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Understanding forage quality: Reducing ash content

Matt Jaynes for Progressive Dairy Published on 22 May 2020

Forage quality is critical to a producer’s operation. The quality of forage – good or bad – will affect an operation’s bottom line.

And while most producers can agree on the importance of forage quality, there can be misconceptions regarding how to best manage it. We recommend prioritizing ash content when assessing the health and quality of forage, as well as avoiding wear made to the harvest chain.

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The total ash content of a producer’s forage can play a critical role in animal performance. Producers should pay attention to ash because it lowers forage intake, reduces digestibility, negatively affects fermentation and dilutes forage nutritive value.

What is ash? Some may call it a fancy word for dirt. Ash is the total mineral (non-organic) content of forage. It can be found inside the plant as well as on the plant’s surface.

Ash from inside the plant is naturally occurring, containing minerals such as calcium, phosphorus and potassium. Meanwhile, ash found on the plant’s surface, or external ash, is commonly associated with soil and silica. It also includes calcium, phosphorus and potassium – but not necessarily in forms the animal can use.

Total ash content

When a crop contains an excess amount of ash, it will reduce milk production in cows. A cow can only consume so many pounds of feed per day. Poor-quality forage will simply take up space in a cow’s stomach, not delivering nutritional value and making it impossible to increase milk production.

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A joint study by the University of Minnesota, Penn State, University of Wisconsin – Madison and the USDA determined that when total ash content increases, forage quality (RFQ) and milk per ton (pounds) decrease.

A high percentage of ash in forage can be caused by a dry or dusty climate or wet and muddy soil – both conditions, to no surprise, that a producer cannot control. However, an excess of total ash can also come from misadjusted equipment. Here are a few best practices we recommend to effectively minimize ash content in forage.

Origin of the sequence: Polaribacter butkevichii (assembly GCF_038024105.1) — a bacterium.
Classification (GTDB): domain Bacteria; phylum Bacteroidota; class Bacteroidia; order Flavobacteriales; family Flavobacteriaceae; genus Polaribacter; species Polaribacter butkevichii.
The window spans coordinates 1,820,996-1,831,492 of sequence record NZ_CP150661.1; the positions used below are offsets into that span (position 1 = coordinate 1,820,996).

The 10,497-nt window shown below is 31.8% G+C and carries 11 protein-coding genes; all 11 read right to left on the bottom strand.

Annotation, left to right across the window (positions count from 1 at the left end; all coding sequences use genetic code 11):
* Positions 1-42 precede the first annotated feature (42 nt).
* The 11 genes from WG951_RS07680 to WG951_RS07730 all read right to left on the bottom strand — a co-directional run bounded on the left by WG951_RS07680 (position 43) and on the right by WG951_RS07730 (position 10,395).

Cutting height is key

The lower the cut, the higher the chances are to have soil in the forage. While increased cutting height will result in decreased yield, it will lower ash content and improve forage quality. Where is the sweet spot? We recommend 2 1/2 to 3 inches for alfalfa and 3 to 4 inches for grass. It is important to avoid harvesting lodged forage.

Check your cutterbar angle

The cutterbar setting affects the amount of dirt drawn into the crop. We recommend adjusting the cutterbar angle between zero and 4 degrees tipped down. It is critical to not go beyond 4 degrees.

Maintain proper field conditions

Fields should be well prepared and smooth at planting. Try not to plant alfalfa in the same direction as the mowing direction because the mowed stems will fall between the stubble. Roll the alfalfa field in the spring to smooth out the frost movement (or rutting from harvest the year before). It is also recommended not to mow too close to field edges, ditches or waterways. Turn slow on headlands. Tires should not lift dirt or scuff the ground when mowing, merging or chopping.

Reduce PTO speed

If weather conditions are dry and dusty, you’ll want to reduce your mowing power takeoff (PTO) speed. Higher disc speeds create more wind, causing dust to be lifted in the air.

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Consider flotation

Set mowers to have less than 500 pounds on the ground. A good rule of thumb is that you should be able to dead lift the ends of each mower. When going over a bump, the mowers should hover a little higher than normal for 3 to 5 feet after the bump. If recent rainfall has brought on muddy conditions, it is especially important to set the flotation to lightweight so your mower is not getting into the mud. Different ground speeds can have significant effects on flotation.

Pay attention to windrow formation

Ensure that the tires of the mower tractor are not driving on the swath – there is a fine line between narrow and wide swath to dry-down. Set tires out wide if making wide swaths. Placing a wide swath on to a higher stubble will lower the amount of soil that can accumulate on the bottom of a windrow and increase dry-down.

Not only will high ash content cause more wear on the harvest chain, it is critical for producers to know what exactly they are feeding their livestock. Forage quality can make a significant difference in animal performance and health. After all, good-quality green forage means a healthy cow.  end mark

Matt Jaynes
  • Matt Jaynes

  • Product Manager
  • CLAAS

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